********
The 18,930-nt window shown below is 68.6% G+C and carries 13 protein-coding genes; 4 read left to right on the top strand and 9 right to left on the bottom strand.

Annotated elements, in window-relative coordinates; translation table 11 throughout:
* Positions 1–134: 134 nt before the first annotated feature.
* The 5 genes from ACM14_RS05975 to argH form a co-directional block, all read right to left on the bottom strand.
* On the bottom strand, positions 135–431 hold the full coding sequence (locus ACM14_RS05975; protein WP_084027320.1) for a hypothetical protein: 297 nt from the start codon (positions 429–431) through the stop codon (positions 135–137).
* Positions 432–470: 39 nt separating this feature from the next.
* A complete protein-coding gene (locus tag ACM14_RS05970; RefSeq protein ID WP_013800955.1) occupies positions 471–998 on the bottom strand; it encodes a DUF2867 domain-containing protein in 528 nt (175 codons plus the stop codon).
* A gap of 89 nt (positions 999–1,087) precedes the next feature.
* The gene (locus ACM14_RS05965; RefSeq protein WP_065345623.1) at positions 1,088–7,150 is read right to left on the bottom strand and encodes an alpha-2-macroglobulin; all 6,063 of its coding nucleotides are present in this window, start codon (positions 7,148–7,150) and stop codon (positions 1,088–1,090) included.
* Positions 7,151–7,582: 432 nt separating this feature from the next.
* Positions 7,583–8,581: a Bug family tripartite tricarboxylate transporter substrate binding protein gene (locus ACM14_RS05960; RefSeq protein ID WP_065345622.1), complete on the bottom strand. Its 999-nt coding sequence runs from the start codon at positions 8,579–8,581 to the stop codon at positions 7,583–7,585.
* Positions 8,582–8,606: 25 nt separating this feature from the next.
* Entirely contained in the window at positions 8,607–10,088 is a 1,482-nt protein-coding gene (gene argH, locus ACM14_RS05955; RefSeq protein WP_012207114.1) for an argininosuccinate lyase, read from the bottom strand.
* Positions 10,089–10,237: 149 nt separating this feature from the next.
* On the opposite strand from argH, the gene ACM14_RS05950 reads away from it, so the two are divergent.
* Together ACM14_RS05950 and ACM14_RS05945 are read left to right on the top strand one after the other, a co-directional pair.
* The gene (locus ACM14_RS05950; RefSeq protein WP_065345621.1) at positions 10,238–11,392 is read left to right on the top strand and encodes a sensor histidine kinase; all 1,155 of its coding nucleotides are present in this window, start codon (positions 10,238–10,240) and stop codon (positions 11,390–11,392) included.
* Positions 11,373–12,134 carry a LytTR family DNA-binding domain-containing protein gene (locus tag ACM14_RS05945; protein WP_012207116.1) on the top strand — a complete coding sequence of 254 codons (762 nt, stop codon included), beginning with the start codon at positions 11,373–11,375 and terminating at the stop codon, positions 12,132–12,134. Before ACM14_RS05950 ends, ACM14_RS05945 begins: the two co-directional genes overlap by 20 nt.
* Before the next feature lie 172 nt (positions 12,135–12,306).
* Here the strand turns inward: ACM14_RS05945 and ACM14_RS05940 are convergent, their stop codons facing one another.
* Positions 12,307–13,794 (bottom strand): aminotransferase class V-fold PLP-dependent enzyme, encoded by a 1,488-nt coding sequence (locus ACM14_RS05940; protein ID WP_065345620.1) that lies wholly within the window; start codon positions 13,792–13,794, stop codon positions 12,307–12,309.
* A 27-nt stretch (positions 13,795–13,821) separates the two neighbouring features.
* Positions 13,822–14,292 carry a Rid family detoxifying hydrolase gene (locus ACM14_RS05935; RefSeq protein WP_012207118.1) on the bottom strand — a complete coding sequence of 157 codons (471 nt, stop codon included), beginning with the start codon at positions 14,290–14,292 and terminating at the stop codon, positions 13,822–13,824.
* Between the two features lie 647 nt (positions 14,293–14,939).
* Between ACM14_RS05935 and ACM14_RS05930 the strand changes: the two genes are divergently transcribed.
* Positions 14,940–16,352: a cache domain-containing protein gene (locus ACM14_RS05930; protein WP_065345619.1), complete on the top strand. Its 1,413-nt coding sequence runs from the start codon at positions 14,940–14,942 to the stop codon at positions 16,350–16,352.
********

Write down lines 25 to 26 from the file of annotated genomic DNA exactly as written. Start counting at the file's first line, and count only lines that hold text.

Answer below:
* Between ACM14_RS05935 and ACM14_RS05930 the strand changes: the two genes are divergently transcribed.
* Positions 14,940–16,352: a cache domain-containing protein gene (locus ACM14_RS05930; protein WP_065345619.1), complete on the top strand. Its 1,413-nt coding sequence runs from the start codon at positions 14,940–14,942 to the stop codon at positions 16,350–16,352.